Beatriz, the woman in El Salvador whose doctors petitioned to allow her to have an abortion because of her severe health problems, had a C-section yesterday after starting to have contractions Sunday night.

Beatriz is in stable condition in intensive care. Her daughter died five hours after birth. We extend our condolences and best wishes to Beatriz and her family.

Doctors in El Salvador have petitioned the Supreme Court to allow them to perform an abortion that they argue is necessary to save their patient’s life. The penal code of El Salvador bans abortion under all circumstances, with no exception to save the life of the mother. (Such an exception was previously part of the code, but was removed in 1998.)

The patient in question, a 22-year-old woman named Beatriz, has lupus and kidney disease. Her doctors argue that these conditions are worsened by her pregnancy and that her life is in danger. Recent reports say that Beatriz has now entered early stage renal failure.

Obviously, if care is available that will preserve both her life and her child’s, it should be pursued. But that isn’t always possible. All Our Lives has always held that a woman has a right to the medical care she needs to preserve her life, even if that care will result in the death of the child she carries. Neither she nor her doctors should have to worry about facing jail as a result.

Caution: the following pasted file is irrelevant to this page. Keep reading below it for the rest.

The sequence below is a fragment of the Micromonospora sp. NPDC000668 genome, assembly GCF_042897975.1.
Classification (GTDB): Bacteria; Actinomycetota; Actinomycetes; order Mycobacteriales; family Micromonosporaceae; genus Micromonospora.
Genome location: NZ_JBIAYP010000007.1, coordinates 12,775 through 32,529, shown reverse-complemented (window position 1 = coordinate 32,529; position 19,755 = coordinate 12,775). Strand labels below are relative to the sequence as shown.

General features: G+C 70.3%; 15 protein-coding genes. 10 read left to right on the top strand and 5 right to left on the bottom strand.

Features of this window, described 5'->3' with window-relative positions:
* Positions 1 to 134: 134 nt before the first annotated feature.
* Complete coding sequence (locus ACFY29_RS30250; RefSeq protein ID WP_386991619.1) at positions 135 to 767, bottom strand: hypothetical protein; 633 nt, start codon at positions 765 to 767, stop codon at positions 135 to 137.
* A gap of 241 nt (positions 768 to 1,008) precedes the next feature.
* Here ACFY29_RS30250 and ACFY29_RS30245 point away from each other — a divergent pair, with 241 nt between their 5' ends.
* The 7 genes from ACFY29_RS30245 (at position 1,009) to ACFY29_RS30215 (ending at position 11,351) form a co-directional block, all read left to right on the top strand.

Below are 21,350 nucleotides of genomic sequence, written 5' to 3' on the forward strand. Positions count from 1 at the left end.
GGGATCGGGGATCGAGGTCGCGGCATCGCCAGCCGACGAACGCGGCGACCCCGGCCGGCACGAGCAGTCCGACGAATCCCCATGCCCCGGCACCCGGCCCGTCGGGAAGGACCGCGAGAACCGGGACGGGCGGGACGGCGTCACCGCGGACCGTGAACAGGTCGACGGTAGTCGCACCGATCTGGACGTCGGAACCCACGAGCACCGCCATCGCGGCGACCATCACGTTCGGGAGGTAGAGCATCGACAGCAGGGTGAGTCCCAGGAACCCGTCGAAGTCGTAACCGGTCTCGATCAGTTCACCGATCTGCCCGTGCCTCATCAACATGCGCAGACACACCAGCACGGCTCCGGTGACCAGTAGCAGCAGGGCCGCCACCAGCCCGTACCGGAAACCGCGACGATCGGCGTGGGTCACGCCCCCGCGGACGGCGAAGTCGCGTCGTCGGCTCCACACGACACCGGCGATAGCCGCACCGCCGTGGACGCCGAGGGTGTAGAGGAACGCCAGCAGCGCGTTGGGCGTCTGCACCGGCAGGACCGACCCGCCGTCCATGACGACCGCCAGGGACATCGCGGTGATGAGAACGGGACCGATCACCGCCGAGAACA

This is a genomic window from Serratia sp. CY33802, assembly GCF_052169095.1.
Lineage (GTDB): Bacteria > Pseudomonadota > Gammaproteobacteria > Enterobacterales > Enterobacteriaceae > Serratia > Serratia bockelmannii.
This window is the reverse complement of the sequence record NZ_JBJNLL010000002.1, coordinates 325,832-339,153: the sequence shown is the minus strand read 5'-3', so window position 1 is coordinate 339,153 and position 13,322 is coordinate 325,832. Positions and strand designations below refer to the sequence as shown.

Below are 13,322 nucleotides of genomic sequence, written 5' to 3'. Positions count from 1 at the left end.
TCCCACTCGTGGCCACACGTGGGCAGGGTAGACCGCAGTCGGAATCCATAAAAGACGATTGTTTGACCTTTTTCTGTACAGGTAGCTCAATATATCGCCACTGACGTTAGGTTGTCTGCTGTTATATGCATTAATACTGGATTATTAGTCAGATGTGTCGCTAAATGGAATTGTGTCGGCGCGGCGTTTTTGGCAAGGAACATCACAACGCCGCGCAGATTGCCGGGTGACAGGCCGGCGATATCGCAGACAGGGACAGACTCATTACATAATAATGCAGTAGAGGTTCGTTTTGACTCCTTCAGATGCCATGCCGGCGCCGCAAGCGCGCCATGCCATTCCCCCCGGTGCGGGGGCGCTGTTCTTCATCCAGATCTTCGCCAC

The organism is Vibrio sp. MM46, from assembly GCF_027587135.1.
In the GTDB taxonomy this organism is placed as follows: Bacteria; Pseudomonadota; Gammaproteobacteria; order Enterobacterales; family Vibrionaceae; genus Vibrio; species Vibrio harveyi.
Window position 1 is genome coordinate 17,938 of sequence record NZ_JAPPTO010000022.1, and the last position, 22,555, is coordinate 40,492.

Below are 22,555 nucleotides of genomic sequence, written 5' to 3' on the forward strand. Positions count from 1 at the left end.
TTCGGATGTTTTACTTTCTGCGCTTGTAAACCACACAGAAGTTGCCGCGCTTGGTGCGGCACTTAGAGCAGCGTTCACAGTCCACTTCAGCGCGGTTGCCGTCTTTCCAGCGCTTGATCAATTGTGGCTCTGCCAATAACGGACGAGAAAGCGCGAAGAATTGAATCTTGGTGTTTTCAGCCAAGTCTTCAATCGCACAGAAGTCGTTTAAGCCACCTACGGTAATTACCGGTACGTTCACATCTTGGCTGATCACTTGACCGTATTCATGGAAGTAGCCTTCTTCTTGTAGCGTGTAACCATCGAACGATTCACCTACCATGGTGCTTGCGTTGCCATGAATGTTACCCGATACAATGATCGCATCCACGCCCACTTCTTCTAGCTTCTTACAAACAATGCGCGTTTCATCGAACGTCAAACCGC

I do want to say that I’m troubled by the way the case has been framed in many media outlets. They’ve emphasized that Beatriz’s baby is anencephalic and has a low chance of survival outside the womb. The implication is that the child’s severe disability makes this a more clear-cut case. That the child is anencephalic makes it far less likely that both could be saved, so it’s relevant in that sense. But Beatriz is entitled to life-saving care regardless of the health status of her child. And while the child’s death may be unavoidable, it’s still a death, and no less so for having been likely to happen soon anyway.

If you want to send a message to the El Salvador Supreme Court, they have a website, Facebook page, and Twitter account. Ask them to remember Beatriz’s constitutional right to life, and to allow her to receive whatever care she might need to preserve it. Letting her die would not be pro-life.